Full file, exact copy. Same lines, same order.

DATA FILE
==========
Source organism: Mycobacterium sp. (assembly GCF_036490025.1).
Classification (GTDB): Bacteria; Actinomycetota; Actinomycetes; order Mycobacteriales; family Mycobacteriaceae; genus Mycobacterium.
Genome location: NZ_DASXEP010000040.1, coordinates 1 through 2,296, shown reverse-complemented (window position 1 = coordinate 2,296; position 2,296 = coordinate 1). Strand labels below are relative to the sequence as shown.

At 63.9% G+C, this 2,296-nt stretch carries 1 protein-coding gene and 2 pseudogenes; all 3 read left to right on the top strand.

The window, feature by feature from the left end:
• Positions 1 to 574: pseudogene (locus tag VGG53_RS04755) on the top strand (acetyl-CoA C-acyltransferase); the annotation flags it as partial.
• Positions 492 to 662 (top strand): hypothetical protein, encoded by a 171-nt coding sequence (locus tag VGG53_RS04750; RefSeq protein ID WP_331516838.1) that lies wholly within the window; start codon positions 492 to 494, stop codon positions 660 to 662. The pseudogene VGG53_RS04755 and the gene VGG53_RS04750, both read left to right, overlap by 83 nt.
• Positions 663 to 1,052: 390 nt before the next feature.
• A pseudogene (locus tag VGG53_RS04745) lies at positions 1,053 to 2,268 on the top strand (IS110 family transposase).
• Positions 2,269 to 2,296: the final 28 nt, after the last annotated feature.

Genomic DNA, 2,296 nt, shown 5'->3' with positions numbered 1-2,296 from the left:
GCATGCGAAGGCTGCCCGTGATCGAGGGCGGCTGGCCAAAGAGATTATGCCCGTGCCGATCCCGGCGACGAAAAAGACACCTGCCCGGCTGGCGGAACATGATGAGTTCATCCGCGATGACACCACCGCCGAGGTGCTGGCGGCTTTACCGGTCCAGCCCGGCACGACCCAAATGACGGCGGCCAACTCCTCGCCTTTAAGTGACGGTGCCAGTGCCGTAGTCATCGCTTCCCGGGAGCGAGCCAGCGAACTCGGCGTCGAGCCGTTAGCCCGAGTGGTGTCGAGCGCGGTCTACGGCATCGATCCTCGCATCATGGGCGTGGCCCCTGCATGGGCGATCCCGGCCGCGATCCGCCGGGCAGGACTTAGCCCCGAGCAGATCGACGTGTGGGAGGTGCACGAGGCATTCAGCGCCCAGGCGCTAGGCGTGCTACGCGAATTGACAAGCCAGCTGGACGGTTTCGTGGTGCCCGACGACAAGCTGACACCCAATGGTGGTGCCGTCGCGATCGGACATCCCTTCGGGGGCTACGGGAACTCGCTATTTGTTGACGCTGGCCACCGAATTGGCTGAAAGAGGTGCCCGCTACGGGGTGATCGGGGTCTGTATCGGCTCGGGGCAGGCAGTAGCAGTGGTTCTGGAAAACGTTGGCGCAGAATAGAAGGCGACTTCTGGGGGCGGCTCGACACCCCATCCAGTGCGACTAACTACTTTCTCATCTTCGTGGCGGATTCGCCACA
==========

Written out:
Source organism: Mycobacterium sp. (assembly GCF_036490025.1).
Classification (GTDB): Bacteria; Actinomycetota; Actinomycetes; order Mycobacteriales; family Mycobacteriaceae; genus Mycobacterium.
Genome location: NZ_DASXEP010000040.1, coordinates 1 through 2,296, shown reverse-complemented (window position 1 = coordinate 2,296; position 2,296 = coordinate 1). Strand labels below are relative to the sequence as shown.

At 63.9% G+C, this 2,296-nt stretch carries 1 protein-coding gene and 2 pseudogenes; all 3 read left to right on the top strand.

The window, feature by feature from the left end:
• Positions 1 to 574: pseudogene (locus tag VGG53_RS04755) on the top strand (acetyl-CoA C-acyltransferase); the annotation flags it as partial.
• Positions 492 to 662 (top strand): hypothetical protein, encoded by a 171-nt coding sequence (locus tag VGG53_RS04750; RefSeq protein ID WP_331516838.1) that lies wholly within the window; start codon positions 492 to 494, stop codon positions 660 to 662. The pseudogene VGG53_RS04755 and the gene VGG53_RS04750, both read left to right, overlap by 83 nt.
• Positions 663 to 1,052: 390 nt before the next feature.
• A pseudogene (locus tag VGG53_RS04745) lies at positions 1,053 to 2,268 on the top strand (IS110 family transposase).
• Positions 2,269 to 2,296: the final 28 nt, after the last annotated feature.

Genomic DNA, 2,296 nt, shown 5'->3' with positions numbered 1-2,296 from the left:
GCATGCGAAGGCTGCCCGTGATCGAGGGCGGCTGGCCAAAGAGATTATGCCCGTGCCGATCCCGGCGACGAAAAAGACACCTGCCCGGCTGGCGGAACATGATGAGTTCATCCGCGATGACACCACCGCCGAGGTGCTGGCGGCTTTACCGGTCCAGCCCGGCACGACCCAAATGACGGCGGCCAACTCCTCGCCTTTAAGTGACGGTGCCAGTGCCGTAGTCATCGCTTCCCGGGAGCGAGCCAGCGAACTCGGCGTCGAGCCGTTAGCCCGAGTGGTGTCGAGCGCGGTCTACGGCATCGATCCTCGCATCATGGGCGTGGCCCCTGCATGGGCGATCCCGGCCGCGATCCGCCGGGCAGGACTTAGCCCCGAGCAGATCGACGTGTGGGAGGTGCACGAGGCATTCAGCGCCCAGGCGCTAGGCGTGCTACGCGAATTGACAAGCCAGCTGGACGGTTTCGTGGTGCCCGACGACAAGCTGACACCCAATGGTGGTGCCGTCGCGATCGGACATCCCTTCGGGGGCTACGGGAACTCGCTATTTGTTGACGCTGGCCACCGAATTGGCTGAAAGAGGTGCCCGCTACGGGGTGATCGGGGTCTGTATCGGCTCGGGGCAGGCAGTAGCAGTGGTTCTGGAAAACGTTGGCGCAGAATAGAAGGCGACTTCTGGGGGCGGCTCGACACCCCATCCAGTGCGACTAACTACTTTCTCATCTTCGTGGCGGATTCGCCACA